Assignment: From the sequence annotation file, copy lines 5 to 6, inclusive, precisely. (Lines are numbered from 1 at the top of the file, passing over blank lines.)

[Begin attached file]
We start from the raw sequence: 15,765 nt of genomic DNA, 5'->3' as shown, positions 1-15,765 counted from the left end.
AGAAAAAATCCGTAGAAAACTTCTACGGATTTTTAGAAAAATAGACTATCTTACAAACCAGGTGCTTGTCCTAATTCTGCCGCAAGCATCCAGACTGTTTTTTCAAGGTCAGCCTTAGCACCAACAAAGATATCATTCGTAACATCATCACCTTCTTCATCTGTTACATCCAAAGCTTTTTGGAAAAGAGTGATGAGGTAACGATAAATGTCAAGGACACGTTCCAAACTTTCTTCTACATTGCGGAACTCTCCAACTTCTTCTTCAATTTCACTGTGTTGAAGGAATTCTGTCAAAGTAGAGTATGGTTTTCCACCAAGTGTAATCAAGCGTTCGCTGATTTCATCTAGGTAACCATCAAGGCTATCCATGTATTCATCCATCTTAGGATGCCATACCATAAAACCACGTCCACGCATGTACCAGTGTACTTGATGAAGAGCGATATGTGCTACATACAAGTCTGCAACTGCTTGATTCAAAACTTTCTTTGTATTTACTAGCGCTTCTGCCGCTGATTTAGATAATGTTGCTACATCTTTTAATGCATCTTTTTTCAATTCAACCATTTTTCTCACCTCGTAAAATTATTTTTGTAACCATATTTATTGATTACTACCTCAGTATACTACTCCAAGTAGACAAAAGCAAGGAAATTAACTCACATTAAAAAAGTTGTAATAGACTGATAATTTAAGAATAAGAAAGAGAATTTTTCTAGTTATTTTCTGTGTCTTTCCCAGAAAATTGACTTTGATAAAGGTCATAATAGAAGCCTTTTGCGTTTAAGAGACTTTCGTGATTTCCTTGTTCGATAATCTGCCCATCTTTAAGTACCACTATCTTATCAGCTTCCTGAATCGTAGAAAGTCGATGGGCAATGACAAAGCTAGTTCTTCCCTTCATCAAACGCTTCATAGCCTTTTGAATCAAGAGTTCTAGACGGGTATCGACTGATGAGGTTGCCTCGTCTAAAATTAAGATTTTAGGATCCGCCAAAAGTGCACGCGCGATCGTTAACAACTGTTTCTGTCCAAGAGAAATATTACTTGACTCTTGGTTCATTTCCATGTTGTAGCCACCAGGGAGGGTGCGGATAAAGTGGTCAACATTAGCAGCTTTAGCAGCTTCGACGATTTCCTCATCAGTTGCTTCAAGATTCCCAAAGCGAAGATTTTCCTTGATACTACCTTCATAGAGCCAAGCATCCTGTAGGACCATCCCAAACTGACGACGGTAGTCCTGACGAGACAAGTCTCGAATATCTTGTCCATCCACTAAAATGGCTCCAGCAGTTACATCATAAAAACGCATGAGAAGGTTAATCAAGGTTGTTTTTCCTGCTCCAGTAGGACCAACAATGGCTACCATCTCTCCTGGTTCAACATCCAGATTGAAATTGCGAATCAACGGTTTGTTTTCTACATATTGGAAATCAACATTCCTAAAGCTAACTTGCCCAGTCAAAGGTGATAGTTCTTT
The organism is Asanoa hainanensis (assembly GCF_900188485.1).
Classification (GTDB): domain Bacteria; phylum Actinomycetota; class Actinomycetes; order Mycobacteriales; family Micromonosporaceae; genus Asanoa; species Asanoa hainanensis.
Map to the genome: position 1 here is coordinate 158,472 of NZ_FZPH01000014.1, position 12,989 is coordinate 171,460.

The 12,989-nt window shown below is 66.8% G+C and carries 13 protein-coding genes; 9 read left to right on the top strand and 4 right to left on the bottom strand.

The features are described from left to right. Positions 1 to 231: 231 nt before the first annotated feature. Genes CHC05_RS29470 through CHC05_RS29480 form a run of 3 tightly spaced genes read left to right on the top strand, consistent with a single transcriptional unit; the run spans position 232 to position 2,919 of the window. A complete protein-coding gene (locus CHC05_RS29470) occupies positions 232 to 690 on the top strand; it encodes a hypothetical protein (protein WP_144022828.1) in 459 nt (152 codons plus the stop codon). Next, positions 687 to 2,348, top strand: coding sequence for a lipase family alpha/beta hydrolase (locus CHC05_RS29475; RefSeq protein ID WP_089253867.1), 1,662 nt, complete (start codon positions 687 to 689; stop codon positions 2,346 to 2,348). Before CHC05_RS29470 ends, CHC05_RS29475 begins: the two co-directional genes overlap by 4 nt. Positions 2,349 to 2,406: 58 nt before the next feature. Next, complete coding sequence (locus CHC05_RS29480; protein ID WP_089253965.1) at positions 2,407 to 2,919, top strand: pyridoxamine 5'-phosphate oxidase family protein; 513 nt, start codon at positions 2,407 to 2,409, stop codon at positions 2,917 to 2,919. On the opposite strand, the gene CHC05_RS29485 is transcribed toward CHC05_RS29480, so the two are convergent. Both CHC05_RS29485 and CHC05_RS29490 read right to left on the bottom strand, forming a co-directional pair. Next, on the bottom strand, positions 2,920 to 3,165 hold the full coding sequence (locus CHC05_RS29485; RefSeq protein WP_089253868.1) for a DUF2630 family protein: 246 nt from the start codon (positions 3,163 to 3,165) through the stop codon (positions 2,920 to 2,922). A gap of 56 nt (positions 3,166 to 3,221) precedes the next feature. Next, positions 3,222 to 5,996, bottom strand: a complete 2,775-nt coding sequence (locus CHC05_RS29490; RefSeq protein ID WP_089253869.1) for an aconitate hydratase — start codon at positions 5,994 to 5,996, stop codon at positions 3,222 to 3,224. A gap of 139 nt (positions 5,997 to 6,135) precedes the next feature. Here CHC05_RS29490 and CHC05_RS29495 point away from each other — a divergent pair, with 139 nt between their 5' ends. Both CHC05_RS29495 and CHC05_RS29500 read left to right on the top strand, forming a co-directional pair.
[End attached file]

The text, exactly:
Map to the genome: position 1 here is coordinate 158,472 of NZ_FZPH01000014.1, position 12,989 is coordinate 171,460.

The 12,989-nt window shown below is 66.8% G+C and carries 13 protein-coding genes; 9 read left to right on the top strand and 4 right to left on the bottom strand.